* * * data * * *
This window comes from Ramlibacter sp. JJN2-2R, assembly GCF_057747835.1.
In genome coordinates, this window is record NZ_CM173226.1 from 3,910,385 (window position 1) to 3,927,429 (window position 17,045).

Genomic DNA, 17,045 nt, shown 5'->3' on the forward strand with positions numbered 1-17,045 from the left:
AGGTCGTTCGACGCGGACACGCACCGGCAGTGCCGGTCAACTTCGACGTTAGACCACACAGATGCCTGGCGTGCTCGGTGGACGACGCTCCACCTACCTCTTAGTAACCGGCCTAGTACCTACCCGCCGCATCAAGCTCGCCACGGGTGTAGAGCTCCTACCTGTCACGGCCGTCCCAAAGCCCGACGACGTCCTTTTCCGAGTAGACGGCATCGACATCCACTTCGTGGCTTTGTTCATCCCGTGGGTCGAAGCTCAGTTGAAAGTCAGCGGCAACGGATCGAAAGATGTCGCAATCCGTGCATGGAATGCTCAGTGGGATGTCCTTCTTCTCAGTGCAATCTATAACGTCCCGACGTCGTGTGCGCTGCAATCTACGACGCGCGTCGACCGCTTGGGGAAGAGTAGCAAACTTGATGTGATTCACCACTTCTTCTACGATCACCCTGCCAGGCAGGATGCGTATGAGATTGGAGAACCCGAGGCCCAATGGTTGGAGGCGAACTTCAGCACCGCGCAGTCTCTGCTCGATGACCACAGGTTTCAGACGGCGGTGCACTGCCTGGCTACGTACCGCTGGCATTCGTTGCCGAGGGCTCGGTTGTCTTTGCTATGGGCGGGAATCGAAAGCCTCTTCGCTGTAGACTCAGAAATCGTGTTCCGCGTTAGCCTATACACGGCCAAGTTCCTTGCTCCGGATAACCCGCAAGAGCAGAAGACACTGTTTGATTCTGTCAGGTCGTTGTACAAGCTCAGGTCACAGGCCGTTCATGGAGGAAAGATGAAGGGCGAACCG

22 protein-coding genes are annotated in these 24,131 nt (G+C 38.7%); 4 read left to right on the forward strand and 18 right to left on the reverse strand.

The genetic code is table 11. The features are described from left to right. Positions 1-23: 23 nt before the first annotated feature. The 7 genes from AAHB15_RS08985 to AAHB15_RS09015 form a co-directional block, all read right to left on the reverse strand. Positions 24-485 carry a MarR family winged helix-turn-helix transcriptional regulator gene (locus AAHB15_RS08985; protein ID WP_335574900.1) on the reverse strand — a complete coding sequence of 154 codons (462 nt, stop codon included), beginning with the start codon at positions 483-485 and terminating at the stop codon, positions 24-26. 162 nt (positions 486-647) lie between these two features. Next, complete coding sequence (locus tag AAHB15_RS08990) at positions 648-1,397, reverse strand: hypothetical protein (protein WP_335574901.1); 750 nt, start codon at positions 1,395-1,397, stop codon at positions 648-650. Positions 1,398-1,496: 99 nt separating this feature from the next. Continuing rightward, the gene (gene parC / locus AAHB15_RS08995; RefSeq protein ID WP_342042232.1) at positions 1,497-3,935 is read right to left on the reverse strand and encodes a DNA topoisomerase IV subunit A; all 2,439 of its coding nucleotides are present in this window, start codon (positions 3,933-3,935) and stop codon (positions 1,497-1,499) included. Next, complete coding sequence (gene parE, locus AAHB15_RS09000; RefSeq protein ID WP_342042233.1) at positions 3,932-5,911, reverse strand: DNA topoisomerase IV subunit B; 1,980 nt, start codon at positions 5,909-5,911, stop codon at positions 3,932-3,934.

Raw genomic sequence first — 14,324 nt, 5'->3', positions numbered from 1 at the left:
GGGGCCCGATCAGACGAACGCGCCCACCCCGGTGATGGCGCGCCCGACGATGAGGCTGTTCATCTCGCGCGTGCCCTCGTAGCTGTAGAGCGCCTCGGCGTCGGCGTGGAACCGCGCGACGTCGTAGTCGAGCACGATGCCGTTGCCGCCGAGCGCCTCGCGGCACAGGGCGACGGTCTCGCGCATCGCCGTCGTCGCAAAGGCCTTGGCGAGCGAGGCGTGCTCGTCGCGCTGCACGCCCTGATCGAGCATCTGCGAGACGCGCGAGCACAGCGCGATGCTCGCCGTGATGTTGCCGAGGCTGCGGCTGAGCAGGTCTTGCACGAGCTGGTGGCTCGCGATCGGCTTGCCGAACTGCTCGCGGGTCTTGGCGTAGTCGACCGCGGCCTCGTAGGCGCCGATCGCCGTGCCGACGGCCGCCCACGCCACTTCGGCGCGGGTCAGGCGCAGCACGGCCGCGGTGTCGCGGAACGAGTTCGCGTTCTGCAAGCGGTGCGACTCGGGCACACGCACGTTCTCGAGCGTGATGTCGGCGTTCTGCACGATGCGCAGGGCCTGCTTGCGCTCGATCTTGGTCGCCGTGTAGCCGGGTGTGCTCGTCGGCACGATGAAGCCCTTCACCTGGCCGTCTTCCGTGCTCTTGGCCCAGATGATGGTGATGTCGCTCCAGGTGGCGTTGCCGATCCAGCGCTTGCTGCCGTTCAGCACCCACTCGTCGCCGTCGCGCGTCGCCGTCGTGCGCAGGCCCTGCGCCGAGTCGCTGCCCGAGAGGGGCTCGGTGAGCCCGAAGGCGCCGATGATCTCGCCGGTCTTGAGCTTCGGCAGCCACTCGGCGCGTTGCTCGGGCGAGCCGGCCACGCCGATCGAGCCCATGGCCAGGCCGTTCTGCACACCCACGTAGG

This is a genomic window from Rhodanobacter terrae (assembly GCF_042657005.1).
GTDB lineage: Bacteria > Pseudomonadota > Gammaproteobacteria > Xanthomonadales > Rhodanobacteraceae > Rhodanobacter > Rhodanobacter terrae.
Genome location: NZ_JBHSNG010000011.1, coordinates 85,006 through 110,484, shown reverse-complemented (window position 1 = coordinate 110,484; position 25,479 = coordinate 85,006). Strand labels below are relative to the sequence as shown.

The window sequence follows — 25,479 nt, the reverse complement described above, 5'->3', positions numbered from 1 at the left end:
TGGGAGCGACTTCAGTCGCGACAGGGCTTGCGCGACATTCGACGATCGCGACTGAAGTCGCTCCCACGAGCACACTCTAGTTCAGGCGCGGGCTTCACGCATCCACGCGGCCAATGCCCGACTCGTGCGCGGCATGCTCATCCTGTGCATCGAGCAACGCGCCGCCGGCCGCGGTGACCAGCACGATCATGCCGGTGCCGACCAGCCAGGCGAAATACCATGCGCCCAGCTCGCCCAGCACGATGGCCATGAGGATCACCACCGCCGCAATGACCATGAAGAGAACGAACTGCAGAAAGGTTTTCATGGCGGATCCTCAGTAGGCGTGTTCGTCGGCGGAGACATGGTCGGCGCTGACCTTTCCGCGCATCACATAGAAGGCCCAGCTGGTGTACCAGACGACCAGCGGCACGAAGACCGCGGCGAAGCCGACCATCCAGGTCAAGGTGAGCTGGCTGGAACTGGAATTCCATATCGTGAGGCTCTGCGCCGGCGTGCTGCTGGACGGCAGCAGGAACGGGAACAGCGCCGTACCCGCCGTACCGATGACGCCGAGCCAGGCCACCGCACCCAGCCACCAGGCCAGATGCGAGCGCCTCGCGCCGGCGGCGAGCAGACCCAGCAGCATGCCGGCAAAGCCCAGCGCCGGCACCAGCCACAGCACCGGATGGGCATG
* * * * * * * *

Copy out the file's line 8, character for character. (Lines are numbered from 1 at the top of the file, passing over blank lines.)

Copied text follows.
GGGGCCCGATCAGACGAACGCGCCCACCCCGGTGATGGCGCGCCCGACGATGAGGCTGTTCATCTCGCGCGTGCCCTCGTAGCTGTAGAGCGCCTCGGCGTCGGCGTGGAACCGCGCGACGTCGTAGTCGAGCACGATGCCGTTGCCGCCGAGCGCCTCGCGGCACAGGGCGACGGTCTCGCGCATCGCCGTCGTCGCAAAGGCCTTGGCGAGCGAGGCGTGCTCGTCGCGCTGCACGCCCTGATCGAGCATCTGCGAGACGCGCGAGCACAGCGCGATGCTCGCCGTGATGTTGCCGAGGCTGCGGCTGAGCAGGTCTTGCACGAGCTGGTGGCTCGCGATCGGCTTGCCGAACTGCTCGCGGGTCTTGGCGTAGTCGACCGCGGCCTCGTAGGCGCCGATCGCCGTGCCGACGGCCGCCCACGCCACTTCGGCGCGGGTCAGGCGCAGCACGGCCGCGGTGTCGCGGAACGAGTTCGCGTTCTGCAAGCGGTGCGACTCGGGCACACGCACGTTCTCGAGCGTGATGTCGGCGTTCTGCACGATGCGCAGGGCCTGCTTGCGCTCGATCTTGGTCGCCGTGTAGCCGGGTGTGCTCGTCGGCACGATGAAGCCCTTCACCTGGCCGTCTTCCGTGCTCTTGGCCCAGATGATGGTGATGTCGCTCCAGGTGGCGTTGCCGATCCAGCGCTTGCTGCCGTTCAGCACCCACTCGTCGCCGTCGCGCGTCGCCGTCGTGCGCAGGCCCTGCGCCGAGTCGCTGCCCGAGAGGGGCTCGGTGAGCCCGAAGGCGCCGATGATCTCGCCGGTCTTGAGCTTCGGCAGCCACTCGGCGCGTTGCTCGGGCGAGCCGGCCACGCCGATCGAGCCCATGGCCAGGCCGTTCTGCACACCCACGTAGG